Thursday, November 09, 2006

October - Hacked, High-Speed Internet, ASP.NET...

It has been way too long since my last post. Rather than wasting unlimited white-space, I'll jump right in... was hacked by someone in China. I first noticed a call to a non-existent .aspx file on my server while reviewing raw log files. Their first attempt was unsuccessful, but by the next day they had managed to hack their way into my root and upload a trojan horse. I contacted my host and after many emails and poor telephone customer service, the best they could come up with was that a brute-force attack was executed against my FTP credentials. Hmmm....o.k. So despite already using a mixed-case-alhpa-numeric format, the solution is to just go ahead and change my passwords?!? Nice. Oh wait, here's an idea!!! How about setting an authentication failure limit on the server side?!? Perhaps after the first thousand "failed" log-in attempts, a threshold limit is triggered...the offending IP block is email is sent to the server admin and the user account is temporarily suspended. Needless to say, I'm switching providers. I currently host my domains with Easy-CGI as well as with . So far GoDaddy has been very helpful. Not to mention I can host multiple domains on one account, have more disk space and bandwidth, have an MSSQL database, and pay $4.00/mo less than Easy-Cgi. Enough said!

FINALLY, getting a high-speed connection was the second event that made October interesting. Other than being lazy, I really had no excuse for putting it off...especially considering my employer reimburses my costs. Anyway, life in my new high-speed wireless world has been grand!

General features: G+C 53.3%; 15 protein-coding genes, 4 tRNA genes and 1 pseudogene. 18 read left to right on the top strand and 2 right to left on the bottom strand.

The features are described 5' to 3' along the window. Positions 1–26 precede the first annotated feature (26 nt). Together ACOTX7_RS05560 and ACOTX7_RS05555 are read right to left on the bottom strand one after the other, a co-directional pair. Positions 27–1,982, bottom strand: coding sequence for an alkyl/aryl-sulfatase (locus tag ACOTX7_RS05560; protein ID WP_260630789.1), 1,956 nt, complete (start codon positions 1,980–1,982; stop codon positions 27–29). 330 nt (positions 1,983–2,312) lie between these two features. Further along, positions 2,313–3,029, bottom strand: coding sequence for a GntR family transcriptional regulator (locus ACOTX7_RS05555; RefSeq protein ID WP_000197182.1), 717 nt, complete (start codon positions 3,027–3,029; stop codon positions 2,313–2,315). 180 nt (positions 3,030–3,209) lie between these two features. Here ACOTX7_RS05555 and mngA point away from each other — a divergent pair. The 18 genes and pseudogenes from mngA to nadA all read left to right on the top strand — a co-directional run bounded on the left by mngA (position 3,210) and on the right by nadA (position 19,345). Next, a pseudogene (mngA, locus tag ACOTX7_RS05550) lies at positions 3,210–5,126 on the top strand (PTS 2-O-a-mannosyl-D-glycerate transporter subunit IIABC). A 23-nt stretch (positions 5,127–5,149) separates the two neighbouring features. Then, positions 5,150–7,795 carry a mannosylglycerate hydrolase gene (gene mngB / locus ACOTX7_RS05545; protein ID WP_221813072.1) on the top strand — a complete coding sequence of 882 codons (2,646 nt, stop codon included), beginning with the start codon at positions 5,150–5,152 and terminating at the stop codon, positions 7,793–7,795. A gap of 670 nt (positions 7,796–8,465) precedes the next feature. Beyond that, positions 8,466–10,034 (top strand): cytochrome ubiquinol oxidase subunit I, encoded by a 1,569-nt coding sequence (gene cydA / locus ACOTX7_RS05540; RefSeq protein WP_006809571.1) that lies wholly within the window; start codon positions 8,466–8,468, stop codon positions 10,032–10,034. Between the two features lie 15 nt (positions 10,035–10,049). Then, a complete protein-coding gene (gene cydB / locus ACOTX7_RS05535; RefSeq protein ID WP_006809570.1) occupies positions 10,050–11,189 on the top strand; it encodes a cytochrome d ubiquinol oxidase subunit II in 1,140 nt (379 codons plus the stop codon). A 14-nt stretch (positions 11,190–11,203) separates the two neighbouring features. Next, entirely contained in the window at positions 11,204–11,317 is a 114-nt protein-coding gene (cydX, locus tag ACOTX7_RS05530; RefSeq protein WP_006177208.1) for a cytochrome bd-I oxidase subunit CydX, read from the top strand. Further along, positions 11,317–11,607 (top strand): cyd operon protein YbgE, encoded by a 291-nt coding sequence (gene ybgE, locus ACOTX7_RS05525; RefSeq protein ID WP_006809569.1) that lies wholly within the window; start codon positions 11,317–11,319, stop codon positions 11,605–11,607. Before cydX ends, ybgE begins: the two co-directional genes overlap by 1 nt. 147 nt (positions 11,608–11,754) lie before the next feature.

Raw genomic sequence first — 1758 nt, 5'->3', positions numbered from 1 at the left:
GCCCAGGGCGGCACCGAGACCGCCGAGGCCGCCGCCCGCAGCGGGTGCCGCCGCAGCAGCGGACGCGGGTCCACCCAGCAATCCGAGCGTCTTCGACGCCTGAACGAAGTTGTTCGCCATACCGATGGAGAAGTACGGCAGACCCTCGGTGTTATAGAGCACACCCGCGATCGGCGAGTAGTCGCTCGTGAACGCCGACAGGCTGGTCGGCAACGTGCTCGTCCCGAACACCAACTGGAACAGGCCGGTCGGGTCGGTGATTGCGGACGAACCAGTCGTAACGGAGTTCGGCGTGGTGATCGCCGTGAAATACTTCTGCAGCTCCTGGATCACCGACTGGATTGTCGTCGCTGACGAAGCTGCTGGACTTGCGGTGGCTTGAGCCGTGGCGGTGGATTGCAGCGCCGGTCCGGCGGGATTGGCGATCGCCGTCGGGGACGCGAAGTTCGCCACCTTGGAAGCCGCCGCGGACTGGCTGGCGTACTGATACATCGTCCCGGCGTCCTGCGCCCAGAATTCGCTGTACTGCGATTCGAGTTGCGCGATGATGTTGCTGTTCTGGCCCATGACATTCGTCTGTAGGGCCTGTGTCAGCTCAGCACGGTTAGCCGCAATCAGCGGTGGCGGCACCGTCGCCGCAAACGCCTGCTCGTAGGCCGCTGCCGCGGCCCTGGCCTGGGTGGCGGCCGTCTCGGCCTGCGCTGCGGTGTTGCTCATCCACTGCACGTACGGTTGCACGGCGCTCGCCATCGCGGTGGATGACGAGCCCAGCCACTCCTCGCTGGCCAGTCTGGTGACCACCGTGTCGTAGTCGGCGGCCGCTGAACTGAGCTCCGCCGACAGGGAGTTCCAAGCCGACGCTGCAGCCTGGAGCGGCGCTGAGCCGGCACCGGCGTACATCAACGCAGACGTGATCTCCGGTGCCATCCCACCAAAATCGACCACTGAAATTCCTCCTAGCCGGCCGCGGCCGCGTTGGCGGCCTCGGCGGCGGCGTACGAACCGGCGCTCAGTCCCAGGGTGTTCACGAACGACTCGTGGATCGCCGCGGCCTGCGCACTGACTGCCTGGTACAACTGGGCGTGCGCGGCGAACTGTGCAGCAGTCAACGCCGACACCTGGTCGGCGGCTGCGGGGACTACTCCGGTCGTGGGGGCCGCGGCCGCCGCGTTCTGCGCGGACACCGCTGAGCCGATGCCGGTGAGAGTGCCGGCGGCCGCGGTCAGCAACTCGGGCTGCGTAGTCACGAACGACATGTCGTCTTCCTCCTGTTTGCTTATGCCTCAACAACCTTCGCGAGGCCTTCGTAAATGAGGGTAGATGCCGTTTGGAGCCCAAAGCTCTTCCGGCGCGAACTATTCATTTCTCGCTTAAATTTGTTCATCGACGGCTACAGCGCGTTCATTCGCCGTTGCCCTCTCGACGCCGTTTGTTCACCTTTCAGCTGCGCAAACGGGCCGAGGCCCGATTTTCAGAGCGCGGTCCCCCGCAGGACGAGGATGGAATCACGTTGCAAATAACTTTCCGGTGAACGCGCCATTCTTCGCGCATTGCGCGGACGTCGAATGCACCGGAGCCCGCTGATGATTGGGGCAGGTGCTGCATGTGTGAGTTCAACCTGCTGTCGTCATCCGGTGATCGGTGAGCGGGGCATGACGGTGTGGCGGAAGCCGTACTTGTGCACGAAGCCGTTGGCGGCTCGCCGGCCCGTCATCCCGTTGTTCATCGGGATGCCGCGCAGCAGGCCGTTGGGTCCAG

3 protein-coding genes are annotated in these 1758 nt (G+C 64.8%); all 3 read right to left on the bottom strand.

The hack against triggered my interest in ASP. Consequently, I picked up a book titled, Sams Teach Yourself ASP.NET 2.0 in 24 Hours, Complete Starter Kit (Sams Teach Yourself)by Scott Mitchell. It's a really well written book, but is certainly written for the beginner. Not to imply I knew anything about ASP when I began reading the book, but now that I've developed my skills I feel I've outgrown the book rather quickly. In particular, I felt the book was a little weak with regard to migrating a site from the desktop environment (i.e., local host) to a real-world hosting environment. For example, all of the book's examples use a MSSQL express database that resides nicely within the site's structure. Although I fully understand why Scott presented the exercises this way (and I would have probably done the same), an additional "advanced" chapter would have been very helpful. The second gripe I have, is that the book doesn't do justice to the gridview. Although there are plenty of, "here's how you drag-and-drop a gridview onto the page and change its properties" it offered little help specific to formatting the data in anything other than the standard table view. With that said, the book did serve its purpose and proved to be informative and helpful in teaching me the basics of ASP.NET and Visual Web Developer. However, I am most impressed by Scott, insofar as the dude is only 27 years old and has written something like eight books...unbelievable!!!

"Fear is death's polite way of telling you to RUN!!!" ~ Smoley   11/09/2006